“All four of those policies seem common sense to me as a parent and to thousands of Alaskans I’ve heard from,” Allard said.
Testimony got off to a different start than the rampant opposition of two weeks ago as R0n Soherville, 85, a Juneau resident and lifelong Alaskan, offered the first in-person support of the bill heard by the committee. Surrounded by an audience mostly of students who would subsequently express opposition, he said he has nothing against people being gay since “Juneau has a lot of people who choose to take that lifestyle and that’s fine with me…(but) education is a different issue,” he said.
Soherville said public schools seem to be “alienating parents” with current policies, and as a result he favors an accredited charter system where parents could take a child’s state allocation and use it for such a school.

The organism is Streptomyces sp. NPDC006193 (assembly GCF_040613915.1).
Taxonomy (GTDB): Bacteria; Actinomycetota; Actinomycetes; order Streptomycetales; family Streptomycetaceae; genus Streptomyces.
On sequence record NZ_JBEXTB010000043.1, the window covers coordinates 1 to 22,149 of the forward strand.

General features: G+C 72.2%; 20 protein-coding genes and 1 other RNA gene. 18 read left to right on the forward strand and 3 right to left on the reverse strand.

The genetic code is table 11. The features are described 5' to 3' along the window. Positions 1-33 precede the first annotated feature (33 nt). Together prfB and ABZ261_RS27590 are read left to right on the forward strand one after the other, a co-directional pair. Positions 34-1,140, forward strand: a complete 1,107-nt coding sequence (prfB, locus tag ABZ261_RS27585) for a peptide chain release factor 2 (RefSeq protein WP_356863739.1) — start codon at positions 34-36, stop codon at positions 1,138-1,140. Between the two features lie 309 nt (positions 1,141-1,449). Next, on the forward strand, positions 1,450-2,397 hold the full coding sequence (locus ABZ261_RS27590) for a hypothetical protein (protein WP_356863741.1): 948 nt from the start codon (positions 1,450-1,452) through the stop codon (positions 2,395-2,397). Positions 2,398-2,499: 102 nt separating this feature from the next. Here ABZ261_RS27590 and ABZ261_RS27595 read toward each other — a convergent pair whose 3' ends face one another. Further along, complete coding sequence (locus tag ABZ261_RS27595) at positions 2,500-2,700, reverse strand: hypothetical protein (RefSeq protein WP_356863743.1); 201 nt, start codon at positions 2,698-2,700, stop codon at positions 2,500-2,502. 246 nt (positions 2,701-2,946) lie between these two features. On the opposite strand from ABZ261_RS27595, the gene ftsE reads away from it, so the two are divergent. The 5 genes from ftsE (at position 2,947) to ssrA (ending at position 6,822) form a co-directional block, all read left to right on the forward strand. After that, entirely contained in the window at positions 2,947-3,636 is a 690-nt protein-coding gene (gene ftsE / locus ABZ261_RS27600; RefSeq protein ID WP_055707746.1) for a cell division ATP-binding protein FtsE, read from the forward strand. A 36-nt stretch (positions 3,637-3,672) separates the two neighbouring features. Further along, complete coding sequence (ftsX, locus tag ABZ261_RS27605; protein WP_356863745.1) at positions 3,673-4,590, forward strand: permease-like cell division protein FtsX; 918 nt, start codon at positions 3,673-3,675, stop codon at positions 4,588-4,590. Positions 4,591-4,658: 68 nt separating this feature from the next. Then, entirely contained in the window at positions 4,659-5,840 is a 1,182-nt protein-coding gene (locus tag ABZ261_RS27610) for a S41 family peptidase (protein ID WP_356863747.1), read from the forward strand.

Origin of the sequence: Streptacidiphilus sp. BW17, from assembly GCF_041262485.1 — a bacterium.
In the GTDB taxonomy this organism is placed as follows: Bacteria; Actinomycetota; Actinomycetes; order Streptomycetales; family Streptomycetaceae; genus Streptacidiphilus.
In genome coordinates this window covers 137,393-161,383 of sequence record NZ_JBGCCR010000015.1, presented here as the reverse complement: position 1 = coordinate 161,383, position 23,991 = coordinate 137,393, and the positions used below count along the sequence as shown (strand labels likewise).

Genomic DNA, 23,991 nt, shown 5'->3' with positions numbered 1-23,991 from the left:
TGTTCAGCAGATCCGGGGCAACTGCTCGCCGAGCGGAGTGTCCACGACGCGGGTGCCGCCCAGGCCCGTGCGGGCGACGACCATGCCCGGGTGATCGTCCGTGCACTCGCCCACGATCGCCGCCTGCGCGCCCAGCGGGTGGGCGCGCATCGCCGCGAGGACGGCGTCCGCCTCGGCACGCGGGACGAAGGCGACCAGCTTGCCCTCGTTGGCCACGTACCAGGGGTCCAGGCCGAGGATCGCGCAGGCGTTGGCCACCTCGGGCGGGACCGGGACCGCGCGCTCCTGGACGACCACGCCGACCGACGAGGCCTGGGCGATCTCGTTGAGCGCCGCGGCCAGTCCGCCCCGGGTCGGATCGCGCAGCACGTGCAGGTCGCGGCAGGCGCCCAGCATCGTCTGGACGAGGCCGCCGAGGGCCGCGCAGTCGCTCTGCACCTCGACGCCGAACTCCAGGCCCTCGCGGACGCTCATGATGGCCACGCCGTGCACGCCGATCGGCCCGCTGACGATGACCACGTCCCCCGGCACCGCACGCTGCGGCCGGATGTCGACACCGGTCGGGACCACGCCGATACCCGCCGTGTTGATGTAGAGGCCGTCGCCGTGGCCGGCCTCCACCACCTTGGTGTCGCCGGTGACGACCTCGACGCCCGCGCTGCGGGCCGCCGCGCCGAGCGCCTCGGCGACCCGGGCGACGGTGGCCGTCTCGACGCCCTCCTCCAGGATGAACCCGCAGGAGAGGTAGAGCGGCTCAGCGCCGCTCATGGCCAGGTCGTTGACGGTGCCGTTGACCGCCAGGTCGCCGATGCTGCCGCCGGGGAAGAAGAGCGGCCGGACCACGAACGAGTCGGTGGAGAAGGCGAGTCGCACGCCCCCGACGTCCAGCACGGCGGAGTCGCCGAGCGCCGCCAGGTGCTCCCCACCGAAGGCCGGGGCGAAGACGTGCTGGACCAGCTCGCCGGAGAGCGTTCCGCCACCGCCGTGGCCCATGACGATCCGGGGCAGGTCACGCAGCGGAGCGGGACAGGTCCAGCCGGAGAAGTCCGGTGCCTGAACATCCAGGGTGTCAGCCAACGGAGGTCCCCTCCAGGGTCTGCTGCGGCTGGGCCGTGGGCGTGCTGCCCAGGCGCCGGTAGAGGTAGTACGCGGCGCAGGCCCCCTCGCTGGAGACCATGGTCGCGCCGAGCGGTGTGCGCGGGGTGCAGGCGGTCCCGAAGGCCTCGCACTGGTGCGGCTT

“I have two daughters and I can say I would honestly not approve of a biologically gay male in the locker room or bathroom,” he said. “If my daughters were present, in fact, I would take my daughters out of the school and put them somewhere else.”
During the hours that followed many of the common arguments about the bill were repeated, such as opponents saying LGBTQ+ suicides will increase due to abuse after being “outed” and supporters arguing such suicides are the result of “gender confused” youths not getting proper attention from unaware parents. God and Hitler were mentioned indirectly and by name. And while bill supporters talked about hypothetical bathroom access concerns, opponents said the only actual concern they’re hearing is students vaping in restrooms.
Some people testifying online spoke of attempting to dial in dozens of times before getting through, and when they did waiting two to three hours to speak. At times most of the seven committee members were absent from the room — although at least some were at two other meetings happening during the initial hours — but by late in the evening six of the members (with Rep. Tom McKay of Anchorage the exception) were back in their chairs.